India takes over the chair of BRICS in 2021 and Modi set out his priorities in his speech. He identified terrorism as the world’s biggest problem and stressed the importance of multilateral cooperation in countering this. But, he added, “today the multilateral system is going through a crisis”.

He signalled the need for reform of several major global institutions including the UN Security Council, as well as the WHO, World Trade Organization and the International Monetary Fund (IMF).

Putin, in turn, stressed the importance of BRICS countries working together in areas such as science and innovation, as well as continuing to develop cultural ties and a common strategy to combat terrorism, drug trafficking and cyber crime.

Xi warned that the pandemic would increase the clamour for “de-globalisation”, “economic decoupling” and “parallel systems”. This, he said, would “end up hurting one’s own interests and the common interests of all”, adding:

We need to uphold the multilateral trading system with the WTO at its core and reject abuse of the ‘national security’ concept for protectionist purposes.

The summit provided another chance for Modi and Xi to meet (virtually) face to face amid the two countries’ border tensions in the Ladakh region. Both countries have strengthened their ties with Russia in the summit, although their military standoff will continue to cast a shadow over the bloc.

From BRICS to G20

So the five BRICS leaders had a chance to develop a common script to take to the G20 in Riyadh at the weekend. Covering two-thirds of the world’s population and representing 75% of global GDP, the G20 group has traditionally been dominated by western powers whose economic might gave them the heft to set the global political economy.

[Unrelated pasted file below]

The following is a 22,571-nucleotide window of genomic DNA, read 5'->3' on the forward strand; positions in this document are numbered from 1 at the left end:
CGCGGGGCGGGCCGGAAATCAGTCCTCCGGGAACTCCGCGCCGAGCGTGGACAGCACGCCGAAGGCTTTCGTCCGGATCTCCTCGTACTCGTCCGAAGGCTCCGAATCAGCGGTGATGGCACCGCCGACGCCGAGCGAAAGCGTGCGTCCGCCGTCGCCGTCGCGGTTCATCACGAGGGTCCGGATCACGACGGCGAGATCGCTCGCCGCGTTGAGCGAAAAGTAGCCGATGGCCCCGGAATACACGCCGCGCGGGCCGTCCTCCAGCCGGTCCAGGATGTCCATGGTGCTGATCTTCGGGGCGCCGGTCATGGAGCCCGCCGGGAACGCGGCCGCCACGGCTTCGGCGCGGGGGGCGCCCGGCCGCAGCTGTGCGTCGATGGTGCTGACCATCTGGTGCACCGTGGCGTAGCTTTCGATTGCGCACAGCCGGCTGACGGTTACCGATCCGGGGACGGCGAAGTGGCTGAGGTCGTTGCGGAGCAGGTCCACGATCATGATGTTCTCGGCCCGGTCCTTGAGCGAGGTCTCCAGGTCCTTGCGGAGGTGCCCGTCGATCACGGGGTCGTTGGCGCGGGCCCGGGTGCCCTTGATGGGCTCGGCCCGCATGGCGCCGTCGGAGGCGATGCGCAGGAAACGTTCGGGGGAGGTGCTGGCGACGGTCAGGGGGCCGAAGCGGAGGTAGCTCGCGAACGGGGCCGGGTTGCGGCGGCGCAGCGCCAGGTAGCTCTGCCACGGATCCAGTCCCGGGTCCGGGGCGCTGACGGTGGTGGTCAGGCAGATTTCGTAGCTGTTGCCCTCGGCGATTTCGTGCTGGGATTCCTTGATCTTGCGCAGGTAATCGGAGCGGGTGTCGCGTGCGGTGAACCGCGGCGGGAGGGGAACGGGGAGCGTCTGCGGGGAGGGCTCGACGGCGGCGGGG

But there are signs this is not as solid as it was. Disastrous coronavirus responses from the US and UK have undermined their leadership status on this, the world’s most pressing issue in 2020. This in turn provides an opportunity for emerging powers from BRICS to stand in the front row. The political turmoil surrounding the result of the US election has also muddied the waters and it will be interesting to see what the US president, Donald Trump, says and does during the summit.

If BRICS summit was a rehearsal of the emerging powers’ advocacy of their positioning for the new world order, the G20 summit provides a formal occasion for them to exercise their voice more widely.

The article was first published in The Conversation

About the Author

Xuebing Cao is Senior Lecturer in Human Resource Management, Keele University.His research interests include decent work, social inclusion and sustainable development, foreign investment and global trade, China’s Belt & Road Initiative, and work and employment in comparative perspective. Recently I finished two project, the Leverhulme International Network ‘Collective pay determination and the changing labour relations in globalised China’, and GCRF ‘Foreign investment, labour market and employment relations: the challenges of Kenya’s sustainable development’.

The views expressed in this article are those of the authors and do not necessarily reflect the views or policies of All China Review.